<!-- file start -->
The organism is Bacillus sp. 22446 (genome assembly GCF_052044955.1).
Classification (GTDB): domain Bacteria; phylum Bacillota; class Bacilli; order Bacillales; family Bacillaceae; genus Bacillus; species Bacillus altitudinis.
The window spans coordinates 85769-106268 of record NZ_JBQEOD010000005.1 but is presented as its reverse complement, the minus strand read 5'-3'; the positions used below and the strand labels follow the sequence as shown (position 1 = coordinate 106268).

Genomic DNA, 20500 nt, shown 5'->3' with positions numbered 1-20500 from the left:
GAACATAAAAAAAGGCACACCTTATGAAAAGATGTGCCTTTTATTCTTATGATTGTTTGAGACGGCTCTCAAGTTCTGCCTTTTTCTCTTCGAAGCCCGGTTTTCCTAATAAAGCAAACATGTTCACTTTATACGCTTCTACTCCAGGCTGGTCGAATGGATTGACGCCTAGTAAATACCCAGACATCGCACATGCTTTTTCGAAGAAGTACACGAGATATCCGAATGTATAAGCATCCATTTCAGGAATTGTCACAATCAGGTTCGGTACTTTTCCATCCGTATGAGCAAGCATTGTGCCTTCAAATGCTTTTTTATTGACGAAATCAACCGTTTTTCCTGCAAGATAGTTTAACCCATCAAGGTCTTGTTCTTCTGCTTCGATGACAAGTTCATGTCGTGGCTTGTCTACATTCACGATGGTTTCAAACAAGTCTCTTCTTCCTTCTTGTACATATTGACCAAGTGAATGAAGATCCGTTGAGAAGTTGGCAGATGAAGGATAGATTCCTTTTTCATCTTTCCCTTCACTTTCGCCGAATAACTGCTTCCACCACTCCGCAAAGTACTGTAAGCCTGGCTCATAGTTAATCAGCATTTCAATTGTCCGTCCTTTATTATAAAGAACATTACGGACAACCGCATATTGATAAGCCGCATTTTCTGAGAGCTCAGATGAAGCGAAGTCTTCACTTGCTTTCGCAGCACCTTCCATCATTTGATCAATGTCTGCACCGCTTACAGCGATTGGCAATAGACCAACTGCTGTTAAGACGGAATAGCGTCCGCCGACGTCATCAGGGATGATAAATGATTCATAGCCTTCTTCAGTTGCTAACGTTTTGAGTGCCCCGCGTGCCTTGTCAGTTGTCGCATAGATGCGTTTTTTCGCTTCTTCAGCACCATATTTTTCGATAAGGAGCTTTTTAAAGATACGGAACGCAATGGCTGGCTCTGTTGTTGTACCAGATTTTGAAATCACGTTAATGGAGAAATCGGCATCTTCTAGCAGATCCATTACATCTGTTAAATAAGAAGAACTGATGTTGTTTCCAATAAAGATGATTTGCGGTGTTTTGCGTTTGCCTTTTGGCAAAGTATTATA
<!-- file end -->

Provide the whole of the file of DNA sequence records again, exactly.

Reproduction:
The organism is Bacillus sp. 22446 (genome assembly GCF_052044955.1).
Classification (GTDB): domain Bacteria; phylum Bacillota; class Bacilli; order Bacillales; family Bacillaceae; genus Bacillus; species Bacillus altitudinis.
The window spans coordinates 85769-106268 of record NZ_JBQEOD010000005.1 but is presented as its reverse complement, the minus strand read 5'-3'; the positions used below and the strand labels follow the sequence as shown (position 1 = coordinate 106268).

Genomic DNA, 20500 nt, shown 5'->3' with positions numbered 1-20500 from the left:
GAACATAAAAAAAGGCACACCTTATGAAAAGATGTGCCTTTTATTCTTATGATTGTTTGAGACGGCTCTCAAGTTCTGCCTTTTTCTCTTCGAAGCCCGGTTTTCCTAATAAAGCAAACATGTTCACTTTATACGCTTCTACTCCAGGCTGGTCGAATGGATTGACGCCTAGTAAATACCCAGACATCGCACATGCTTTTTCGAAGAAGTACACGAGATATCCGAATGTATAAGCATCCATTTCAGGAATTGTCACAATCAGGTTCGGTACTTTTCCATCCGTATGAGCAAGCATTGTGCCTTCAAATGCTTTTTTATTGACGAAATCAACCGTTTTTCCTGCAAGATAGTTTAACCCATCAAGGTCTTGTTCTTCTGCTTCGATGACAAGTTCATGTCGTGGCTTGTCTACATTCACGATGGTTTCAAACAAGTCTCTTCTTCCTTCTTGTACATATTGACCAAGTGAATGAAGATCCGTTGAGAAGTTGGCAGATGAAGGATAGATTCCTTTTTCATCTTTCCCTTCACTTTCGCCGAATAACTGCTTCCACCACTCCGCAAAGTACTGTAAGCCTGGCTCATAGTTAATCAGCATTTCAATTGTCCGTCCTTTATTATAAAGAACATTACGGACAACCGCATATTGATAAGCCGCATTTTCTGAGAGCTCAGATGAAGCGAAGTCTTCACTTGCTTTCGCAGCACCTTCCATCATTTGATCAATGTCTGCACCGCTTACAGCGATTGGCAATAGACCAACTGCTGTTAAGACGGAATAGCGTCCGCCGACGTCATCAGGGATGATAAATGATTCATAGCCTTCTTCAGTTGCTAACGTTTTGAGTGCCCCGCGTGCCTTGTCAGTTGTCGCATAGATGCGTTTTTTCGCTTCTTCAGCACCATATTTTTCGATAAGGAGCTTTTTAAAGATACGGAACGCAATGGCTGGCTCTGTTGTTGTACCAGATTTTGAAATCACGTTAATGGAGAAATCGGCATCTTCTAGCAGATCCATTACATCTGTTAAATAAGAAGAACTGATGTTGTTTCCAATAAAGATGATTTGCGGTGTTTTGCGTTTGCCTTTTGGCAAAGTATTATA